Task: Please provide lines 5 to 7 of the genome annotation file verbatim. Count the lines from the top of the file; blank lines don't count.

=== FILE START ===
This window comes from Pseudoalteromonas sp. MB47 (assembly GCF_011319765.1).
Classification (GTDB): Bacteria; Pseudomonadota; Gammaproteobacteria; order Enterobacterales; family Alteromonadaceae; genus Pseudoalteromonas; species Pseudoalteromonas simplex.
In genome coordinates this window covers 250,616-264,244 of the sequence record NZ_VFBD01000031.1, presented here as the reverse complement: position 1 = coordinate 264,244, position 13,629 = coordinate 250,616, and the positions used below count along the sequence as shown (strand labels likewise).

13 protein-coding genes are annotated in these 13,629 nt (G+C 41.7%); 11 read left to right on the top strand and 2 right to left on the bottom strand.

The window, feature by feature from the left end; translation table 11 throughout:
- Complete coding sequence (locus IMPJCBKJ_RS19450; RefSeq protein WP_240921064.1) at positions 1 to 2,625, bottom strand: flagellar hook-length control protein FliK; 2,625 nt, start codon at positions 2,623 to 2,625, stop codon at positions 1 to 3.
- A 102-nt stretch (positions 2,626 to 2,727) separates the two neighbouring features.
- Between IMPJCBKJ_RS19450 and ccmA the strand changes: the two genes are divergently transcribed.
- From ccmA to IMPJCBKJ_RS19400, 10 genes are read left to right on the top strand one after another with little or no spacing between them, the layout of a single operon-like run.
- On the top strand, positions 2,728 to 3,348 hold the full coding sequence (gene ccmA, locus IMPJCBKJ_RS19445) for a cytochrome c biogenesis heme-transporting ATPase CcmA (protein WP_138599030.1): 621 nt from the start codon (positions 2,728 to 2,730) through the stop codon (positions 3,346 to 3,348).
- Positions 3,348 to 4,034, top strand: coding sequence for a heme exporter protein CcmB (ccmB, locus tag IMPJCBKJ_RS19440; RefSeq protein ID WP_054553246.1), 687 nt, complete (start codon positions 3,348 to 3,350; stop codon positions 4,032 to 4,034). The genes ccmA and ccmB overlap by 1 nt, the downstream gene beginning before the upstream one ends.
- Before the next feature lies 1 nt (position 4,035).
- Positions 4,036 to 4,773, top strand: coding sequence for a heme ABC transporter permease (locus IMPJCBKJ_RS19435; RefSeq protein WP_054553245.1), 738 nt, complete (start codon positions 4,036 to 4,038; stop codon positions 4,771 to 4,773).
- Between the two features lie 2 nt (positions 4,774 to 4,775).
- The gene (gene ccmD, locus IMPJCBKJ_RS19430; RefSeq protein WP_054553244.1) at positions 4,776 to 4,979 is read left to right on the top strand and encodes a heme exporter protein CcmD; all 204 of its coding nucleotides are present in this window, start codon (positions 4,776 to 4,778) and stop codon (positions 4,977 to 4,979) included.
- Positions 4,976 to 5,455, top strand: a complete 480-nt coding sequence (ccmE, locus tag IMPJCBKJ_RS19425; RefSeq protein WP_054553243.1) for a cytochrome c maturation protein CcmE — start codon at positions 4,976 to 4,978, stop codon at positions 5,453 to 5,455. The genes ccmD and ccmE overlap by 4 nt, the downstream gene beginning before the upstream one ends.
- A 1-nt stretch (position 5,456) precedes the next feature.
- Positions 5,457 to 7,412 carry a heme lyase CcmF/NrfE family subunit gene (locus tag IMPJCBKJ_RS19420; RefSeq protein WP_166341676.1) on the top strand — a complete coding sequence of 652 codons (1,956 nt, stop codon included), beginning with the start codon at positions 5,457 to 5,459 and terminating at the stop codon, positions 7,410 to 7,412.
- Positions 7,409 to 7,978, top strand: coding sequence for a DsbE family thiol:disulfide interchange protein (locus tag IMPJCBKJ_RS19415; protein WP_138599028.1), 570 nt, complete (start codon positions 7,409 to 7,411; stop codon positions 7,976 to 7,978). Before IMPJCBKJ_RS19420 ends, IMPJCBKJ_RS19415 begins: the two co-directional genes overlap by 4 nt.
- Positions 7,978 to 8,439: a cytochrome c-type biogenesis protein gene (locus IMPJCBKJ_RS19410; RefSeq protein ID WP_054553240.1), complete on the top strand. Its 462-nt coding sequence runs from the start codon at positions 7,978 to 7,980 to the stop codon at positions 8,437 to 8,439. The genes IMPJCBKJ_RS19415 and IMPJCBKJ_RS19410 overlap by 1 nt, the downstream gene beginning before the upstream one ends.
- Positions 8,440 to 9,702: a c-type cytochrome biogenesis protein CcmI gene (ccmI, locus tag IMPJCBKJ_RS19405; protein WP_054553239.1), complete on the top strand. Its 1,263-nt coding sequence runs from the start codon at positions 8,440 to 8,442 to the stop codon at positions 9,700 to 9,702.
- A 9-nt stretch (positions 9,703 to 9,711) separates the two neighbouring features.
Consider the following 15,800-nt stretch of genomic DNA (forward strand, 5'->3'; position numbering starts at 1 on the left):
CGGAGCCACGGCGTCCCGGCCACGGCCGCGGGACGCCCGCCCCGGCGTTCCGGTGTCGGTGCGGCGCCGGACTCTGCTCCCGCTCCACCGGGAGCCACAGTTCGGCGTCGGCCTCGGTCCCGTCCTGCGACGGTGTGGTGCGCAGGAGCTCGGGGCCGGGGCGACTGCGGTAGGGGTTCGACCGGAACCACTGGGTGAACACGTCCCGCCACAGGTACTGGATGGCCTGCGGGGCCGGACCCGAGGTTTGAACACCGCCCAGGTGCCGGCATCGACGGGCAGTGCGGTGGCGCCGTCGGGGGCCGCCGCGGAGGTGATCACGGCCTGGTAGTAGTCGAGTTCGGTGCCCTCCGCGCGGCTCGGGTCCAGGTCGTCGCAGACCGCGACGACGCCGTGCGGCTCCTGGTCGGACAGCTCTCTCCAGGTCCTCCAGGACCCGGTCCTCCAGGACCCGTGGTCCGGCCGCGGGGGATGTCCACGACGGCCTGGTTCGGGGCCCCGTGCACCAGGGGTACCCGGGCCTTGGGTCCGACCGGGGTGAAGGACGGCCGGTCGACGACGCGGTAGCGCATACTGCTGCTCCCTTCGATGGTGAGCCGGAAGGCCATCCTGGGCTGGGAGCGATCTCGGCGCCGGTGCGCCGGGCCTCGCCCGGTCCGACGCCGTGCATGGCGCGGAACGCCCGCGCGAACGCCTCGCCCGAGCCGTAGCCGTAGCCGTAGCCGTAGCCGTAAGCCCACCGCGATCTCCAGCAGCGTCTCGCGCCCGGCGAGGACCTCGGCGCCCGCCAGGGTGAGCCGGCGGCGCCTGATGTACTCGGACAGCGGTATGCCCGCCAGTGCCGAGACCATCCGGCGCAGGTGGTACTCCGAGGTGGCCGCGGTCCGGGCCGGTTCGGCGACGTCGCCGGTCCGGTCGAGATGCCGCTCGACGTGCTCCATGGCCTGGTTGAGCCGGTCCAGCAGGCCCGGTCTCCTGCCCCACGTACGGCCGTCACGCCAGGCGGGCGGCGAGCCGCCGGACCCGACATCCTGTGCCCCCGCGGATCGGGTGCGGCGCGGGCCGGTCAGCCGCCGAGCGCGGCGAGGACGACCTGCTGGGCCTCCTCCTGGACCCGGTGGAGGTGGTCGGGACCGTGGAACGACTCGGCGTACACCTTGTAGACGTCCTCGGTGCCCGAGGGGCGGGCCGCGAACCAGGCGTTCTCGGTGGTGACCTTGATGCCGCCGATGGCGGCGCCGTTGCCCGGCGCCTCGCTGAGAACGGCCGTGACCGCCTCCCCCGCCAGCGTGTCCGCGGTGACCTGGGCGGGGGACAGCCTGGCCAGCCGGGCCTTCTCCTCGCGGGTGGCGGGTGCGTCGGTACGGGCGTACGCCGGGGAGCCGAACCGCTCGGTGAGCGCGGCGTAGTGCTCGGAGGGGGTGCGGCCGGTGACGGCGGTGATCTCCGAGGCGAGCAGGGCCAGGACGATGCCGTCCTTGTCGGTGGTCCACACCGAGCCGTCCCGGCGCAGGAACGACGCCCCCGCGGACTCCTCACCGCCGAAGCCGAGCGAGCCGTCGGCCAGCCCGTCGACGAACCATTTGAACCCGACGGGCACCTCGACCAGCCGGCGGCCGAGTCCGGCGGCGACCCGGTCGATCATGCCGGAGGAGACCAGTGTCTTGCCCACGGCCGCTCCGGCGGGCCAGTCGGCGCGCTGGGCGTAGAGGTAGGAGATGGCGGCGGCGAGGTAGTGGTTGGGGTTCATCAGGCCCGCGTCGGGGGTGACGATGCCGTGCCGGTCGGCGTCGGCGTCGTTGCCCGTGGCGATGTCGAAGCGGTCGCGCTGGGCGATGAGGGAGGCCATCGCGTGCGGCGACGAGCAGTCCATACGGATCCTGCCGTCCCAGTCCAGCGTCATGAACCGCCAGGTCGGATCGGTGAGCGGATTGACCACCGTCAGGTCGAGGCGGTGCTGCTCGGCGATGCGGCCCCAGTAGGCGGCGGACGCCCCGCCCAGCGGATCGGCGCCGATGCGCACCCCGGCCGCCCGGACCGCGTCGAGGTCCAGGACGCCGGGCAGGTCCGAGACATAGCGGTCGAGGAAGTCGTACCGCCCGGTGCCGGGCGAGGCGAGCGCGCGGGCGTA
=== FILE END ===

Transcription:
The window, feature by feature from the left end; translation table 11 throughout:
- Complete coding sequence (locus IMPJCBKJ_RS19450; RefSeq protein WP_240921064.1) at positions 1 to 2,625, bottom strand: flagellar hook-length control protein FliK; 2,625 nt, start codon at positions 2,623 to 2,625, stop codon at positions 1 to 3.
- A 102-nt stretch (positions 2,626 to 2,727) separates the two neighbouring features.